* To whom correspondence should be addressed.
Received July 3, 2001; Revision received September 18, 2001
This review considers the data of recent years concerning the contact system initiating the activation of blood plasma proteolytic systems, such as hemocoagulation, fibrinolysis, kininogenesis, and also complement and angiotensinogenesis. The main proteins of the contact system are the factors XII and XI, prekallikrein, and high-molecular-weight kininogen. The data on the structure, functions, and biosynthesis of these proteins and on their genes are presented. Studies in detail on the protein-protein interactions during formation of the ensemble of the contact system components on the anionic surface resulted in the postulation of the mechanism of activation of this system associated with generation of the XIIa factor and of kallikrein. This mechanism is traditionally considered a trigger of processes for the internal pathway of the hemocoagulating cascade. However, the absence of direct confirmation of such activation in vivo and the absence of hemorrhagia in the deficiency of these components stimulated the studies designed to find another mechanism of their activation and physiological role outside of the hemostasis system. As a result, a new concept on the contact system activation on the endothelial cell membrane was proposed. This concept is based on the isolation of a complex of proteins, which in addition to the above-mentioned proteins includes cytokeratin 1 and the receptors of the urokinase-like plasminogen activator and of the complement q-component. The ideas on the role of this system in the biology of vessels are developed. Some of our findings on the effect of leukocytic elastase on the key components of the contact system are also presented.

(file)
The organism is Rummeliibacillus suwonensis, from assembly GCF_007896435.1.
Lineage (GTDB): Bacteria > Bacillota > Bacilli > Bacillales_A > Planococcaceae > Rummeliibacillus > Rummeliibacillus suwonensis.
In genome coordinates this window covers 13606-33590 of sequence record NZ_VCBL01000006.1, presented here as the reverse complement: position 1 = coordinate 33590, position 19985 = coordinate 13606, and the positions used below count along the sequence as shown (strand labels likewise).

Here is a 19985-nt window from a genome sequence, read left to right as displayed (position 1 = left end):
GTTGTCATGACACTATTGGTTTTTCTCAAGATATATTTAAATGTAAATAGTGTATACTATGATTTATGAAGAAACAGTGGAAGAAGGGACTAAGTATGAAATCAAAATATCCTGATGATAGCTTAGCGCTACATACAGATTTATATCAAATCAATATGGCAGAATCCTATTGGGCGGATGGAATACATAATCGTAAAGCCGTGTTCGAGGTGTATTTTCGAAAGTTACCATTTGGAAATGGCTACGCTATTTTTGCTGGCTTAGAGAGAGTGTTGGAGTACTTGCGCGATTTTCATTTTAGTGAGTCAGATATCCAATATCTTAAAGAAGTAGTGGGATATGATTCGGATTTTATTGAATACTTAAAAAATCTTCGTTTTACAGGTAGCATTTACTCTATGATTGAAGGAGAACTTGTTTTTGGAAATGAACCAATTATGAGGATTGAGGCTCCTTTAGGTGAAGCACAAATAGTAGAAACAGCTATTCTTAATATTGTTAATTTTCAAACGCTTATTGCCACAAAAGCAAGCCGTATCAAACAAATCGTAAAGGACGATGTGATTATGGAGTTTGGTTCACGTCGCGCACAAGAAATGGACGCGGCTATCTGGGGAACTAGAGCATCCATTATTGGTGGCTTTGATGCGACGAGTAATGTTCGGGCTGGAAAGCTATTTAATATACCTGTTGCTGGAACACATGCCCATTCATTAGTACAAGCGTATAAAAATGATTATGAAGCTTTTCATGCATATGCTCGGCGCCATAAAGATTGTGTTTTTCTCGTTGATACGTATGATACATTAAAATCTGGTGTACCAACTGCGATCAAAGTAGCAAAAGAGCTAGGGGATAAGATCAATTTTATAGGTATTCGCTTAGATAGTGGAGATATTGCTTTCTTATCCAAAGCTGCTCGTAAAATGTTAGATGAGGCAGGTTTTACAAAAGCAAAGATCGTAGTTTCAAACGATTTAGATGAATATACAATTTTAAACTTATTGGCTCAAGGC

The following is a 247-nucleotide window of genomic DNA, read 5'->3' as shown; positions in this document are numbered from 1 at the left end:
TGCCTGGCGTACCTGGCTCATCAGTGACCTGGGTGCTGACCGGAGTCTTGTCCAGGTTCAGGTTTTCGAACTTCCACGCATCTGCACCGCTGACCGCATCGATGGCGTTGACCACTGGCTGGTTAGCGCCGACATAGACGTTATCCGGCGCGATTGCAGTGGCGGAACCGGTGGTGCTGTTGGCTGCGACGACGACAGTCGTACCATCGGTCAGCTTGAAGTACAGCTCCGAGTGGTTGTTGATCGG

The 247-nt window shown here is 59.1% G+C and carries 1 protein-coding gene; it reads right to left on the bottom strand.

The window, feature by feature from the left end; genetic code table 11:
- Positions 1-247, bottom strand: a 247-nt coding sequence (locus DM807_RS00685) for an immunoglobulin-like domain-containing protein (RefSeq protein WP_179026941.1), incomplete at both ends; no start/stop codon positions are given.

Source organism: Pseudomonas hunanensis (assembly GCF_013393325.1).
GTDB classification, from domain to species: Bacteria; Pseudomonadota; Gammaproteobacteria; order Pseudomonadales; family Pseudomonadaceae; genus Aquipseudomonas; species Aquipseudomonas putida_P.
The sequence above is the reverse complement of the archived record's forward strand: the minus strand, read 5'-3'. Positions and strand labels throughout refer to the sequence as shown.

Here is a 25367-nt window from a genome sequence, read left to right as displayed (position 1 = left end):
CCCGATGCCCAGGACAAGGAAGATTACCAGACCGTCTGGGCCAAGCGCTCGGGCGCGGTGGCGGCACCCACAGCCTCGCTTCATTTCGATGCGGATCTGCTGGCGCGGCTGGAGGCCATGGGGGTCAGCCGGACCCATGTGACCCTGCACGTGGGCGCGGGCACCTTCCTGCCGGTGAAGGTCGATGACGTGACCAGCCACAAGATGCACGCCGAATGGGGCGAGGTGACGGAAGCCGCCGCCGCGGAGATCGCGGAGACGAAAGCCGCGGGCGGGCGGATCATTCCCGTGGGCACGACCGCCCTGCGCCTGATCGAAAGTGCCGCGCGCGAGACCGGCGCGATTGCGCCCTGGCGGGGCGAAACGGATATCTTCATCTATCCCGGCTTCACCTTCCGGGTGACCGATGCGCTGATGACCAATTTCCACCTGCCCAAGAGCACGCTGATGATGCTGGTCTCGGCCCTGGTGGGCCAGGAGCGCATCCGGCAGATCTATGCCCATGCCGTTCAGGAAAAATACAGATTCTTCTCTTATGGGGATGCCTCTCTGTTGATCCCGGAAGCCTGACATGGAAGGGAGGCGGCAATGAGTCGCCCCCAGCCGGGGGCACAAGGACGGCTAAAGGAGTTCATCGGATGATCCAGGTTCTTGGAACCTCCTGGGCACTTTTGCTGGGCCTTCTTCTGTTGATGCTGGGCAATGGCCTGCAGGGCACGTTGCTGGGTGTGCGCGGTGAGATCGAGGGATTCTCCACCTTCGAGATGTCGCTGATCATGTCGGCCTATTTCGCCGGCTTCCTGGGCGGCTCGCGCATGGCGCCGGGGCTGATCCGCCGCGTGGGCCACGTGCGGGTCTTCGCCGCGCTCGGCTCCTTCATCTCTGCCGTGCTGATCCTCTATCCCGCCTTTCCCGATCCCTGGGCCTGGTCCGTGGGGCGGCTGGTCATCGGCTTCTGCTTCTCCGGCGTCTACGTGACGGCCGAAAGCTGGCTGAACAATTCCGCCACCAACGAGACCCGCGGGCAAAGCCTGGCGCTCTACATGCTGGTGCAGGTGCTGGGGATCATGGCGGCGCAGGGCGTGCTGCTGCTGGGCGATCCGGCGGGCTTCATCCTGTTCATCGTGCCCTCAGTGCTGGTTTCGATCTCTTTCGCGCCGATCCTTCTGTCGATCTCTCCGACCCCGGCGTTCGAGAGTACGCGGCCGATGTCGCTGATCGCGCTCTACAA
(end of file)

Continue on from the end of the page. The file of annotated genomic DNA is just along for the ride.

KEY WORDS: contact system, factor XII, factor XI, prekallikrein, kallikrein, high-molecular-weight kininogen, polyanionic surface, endothelial cells, ensemble of the contact system components, activity regulation